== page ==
Change of Status – Changing From One Non-Immigrant Visa to Another
There are two general types of visas available to foreign nationals wishing to travel to the United States: a non-immigrant visa (NIV) or an immigrant visa (IV). The difference between the two is that on an immigrant visa, the alien gains lawful permanent resident status upon entry (aka gains a Green Card). However, every alien on an NIV is subject to the underlying requirements and restrictions of their NIV status. U.S. immigration law allows for nonimmigrant aliens to change their status to another type of nonimmigrant visa while they are in the United States, as long as they meet the requirements for the visa being sought. This process is generally referred to as a “change of status” (COS). It is important to keep in mind that this is a completely different process than if a nonimmigrant were to adjust their status to that of legal permanent resident, otherwise known as an “adjustment of status” (AOS). For more information on AOS, please click here.
There are more than 40 different kinds of NIV categories. The following nonimmigrant categories are NOT allowed to change their nonimmigrant status:
- C- Alien in Transit;
- D- Crewman;
- K-1 or K-2- Fiancé(e) or Dependent of Fiancé(e);
- S- Witness or Informant;
- TWOV- Transit without Visa; and
- Visa Waiver Program- WT/WB status.
The following nonimmigrant categories have certain restrictions concerning their ability to request a COS:
- J-1- Exchange Visitor. A J-1 subject to the 2 year foreign residence requirement cannot change status, with certain exceptions; and
- M-1- Vocational Student. M-1 students cannot change status to F-1 or any H qualification if the vocational training helped them qualify for the H classification.
Requests for a change of status must be filed on the form designated by USCIS with the required application fee. The application procedure depends on which type of nonimmigrant status the alien wishes to change to. If they are seeking change to an employment-based visa category, the alien’s prospective employer should file a Form I-129 (Petition for a Nonimmigrant Worker) before their Form I-94 expires. The Form I-129 may function as both the application for the type of work classification and the application for COS. You may download on the USCIS website under Form I-129. If the alien is seeking to change to a non-immigrant category that is not a working visa, they should file Form I-539 (Application to Extend/Change Nonimmigrant Status). For example, if they were to change from B-1 to F-1 the alien should file a Form I-539. You may download Form I-539.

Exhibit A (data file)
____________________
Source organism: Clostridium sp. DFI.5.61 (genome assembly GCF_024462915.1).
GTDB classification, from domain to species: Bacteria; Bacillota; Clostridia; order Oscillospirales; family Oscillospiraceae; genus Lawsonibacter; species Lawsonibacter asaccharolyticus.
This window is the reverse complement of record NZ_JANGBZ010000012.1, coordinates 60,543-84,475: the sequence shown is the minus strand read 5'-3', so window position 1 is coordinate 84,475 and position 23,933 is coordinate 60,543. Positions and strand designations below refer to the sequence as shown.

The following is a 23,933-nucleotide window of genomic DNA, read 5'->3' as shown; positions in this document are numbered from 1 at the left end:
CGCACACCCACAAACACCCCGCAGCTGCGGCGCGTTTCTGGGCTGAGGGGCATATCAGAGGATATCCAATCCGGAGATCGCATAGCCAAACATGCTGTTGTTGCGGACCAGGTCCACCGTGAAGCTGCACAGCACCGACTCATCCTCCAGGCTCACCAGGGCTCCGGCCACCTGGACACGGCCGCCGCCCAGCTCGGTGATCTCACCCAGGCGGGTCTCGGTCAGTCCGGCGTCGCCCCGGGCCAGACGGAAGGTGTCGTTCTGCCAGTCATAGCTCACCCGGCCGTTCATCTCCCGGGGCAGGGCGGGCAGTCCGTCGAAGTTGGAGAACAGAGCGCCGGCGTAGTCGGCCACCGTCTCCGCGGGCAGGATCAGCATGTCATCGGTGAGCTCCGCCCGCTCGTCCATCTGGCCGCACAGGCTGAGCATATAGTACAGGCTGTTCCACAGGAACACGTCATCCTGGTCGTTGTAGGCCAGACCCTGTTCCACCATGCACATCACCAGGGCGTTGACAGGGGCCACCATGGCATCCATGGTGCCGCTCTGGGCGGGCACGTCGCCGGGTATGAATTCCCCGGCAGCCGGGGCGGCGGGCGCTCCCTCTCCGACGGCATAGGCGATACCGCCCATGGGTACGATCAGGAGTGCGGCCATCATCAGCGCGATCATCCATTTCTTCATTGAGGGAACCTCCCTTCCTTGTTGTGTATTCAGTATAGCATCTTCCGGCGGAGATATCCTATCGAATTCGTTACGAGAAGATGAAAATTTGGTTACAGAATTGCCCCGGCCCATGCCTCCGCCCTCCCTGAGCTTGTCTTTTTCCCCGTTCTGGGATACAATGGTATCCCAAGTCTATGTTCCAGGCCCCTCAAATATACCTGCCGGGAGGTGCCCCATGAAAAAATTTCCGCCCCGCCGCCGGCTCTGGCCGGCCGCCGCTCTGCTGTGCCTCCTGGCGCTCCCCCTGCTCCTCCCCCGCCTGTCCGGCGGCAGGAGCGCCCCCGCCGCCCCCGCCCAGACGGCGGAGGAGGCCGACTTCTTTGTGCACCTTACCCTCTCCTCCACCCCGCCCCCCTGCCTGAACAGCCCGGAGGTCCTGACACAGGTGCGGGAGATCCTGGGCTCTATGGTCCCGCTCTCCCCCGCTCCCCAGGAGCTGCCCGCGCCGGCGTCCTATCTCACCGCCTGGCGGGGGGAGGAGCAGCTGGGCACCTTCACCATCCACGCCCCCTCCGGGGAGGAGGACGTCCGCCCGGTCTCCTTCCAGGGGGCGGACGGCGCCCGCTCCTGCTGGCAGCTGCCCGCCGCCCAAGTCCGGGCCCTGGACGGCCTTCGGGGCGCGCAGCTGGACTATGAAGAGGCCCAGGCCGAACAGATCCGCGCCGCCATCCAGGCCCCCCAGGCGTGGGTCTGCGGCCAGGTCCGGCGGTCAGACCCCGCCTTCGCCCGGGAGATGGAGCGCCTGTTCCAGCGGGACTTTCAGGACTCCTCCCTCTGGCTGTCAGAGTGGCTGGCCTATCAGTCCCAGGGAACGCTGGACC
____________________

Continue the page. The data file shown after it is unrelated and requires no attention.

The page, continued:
Please keep in mind that all applications for COS must be made before the alien’s previous status has expired. If an alien’s status expired before they filed a COS application with the USCIS, then they are considered “out of status” and are no longer eligible to change their status. Processing times vary, but the USCIS recommends applying no later than 60 days before the I-94 expiration date.
Aliens applying for a COS should also be aware that they will remain in valid non-immigrant status when their I-94 expires if they have already applied to change their non-immigrant status. If their COS application was filed in a timely manner (i.e. before their current status expires), then they will be able to legally stay in the United States while their COS application is pending, although not in their original status.
Change of Status and the 30/60 Day Rule
An issue that may arise when a NIV holder submits a change of status application is whether the alien’s original NIV application was based on fraudulent “pre-conceived intent.” Usually, a person cannot have a preconceived intent to enter the U.S. for a purpose different from that permitted under his or her particular NIV category. With regards to the COS application, the USCIS often applies the Department of State’s 30/60 Day Rule as guidance to prevent fraudulent pre-conceived intent. The only NIV categories that are exempt from this rule are those that allow dual-intent, which are the H-1, O-1 L-1, P, and K categories. You can find details about how the USCIS is likely to treat COS applications based upon their application of the 30/60-Day Rule below:
- If an alien files an immigration petition or applies for an adjustment of status within 30 days’ entry into the United States, the USCIS would likely find that the alien entered with “fraudulent intent” to remain in the U.S. and the non-immigrant visa would be classified as fraudulently obtained under the laws.
- If the alien applies for a change of status or adjustment of status after 30 days but before 60 days from entry, the USCIS could view the change or adjustment with an assumption that he/she had a “preconceived intent” to enter as a non-immigrant. However, the assumption may be rebutted by the applicant with evidence showing a change of circumstances.
- While it is not a guarantee, if the alien applies for the change of status or adjustment status after 60 days of entry into the U.S., the USCIS may not look upon the application negatively.
Generally, a good rule of thumb is to follow the time restrictions allotted to each visa.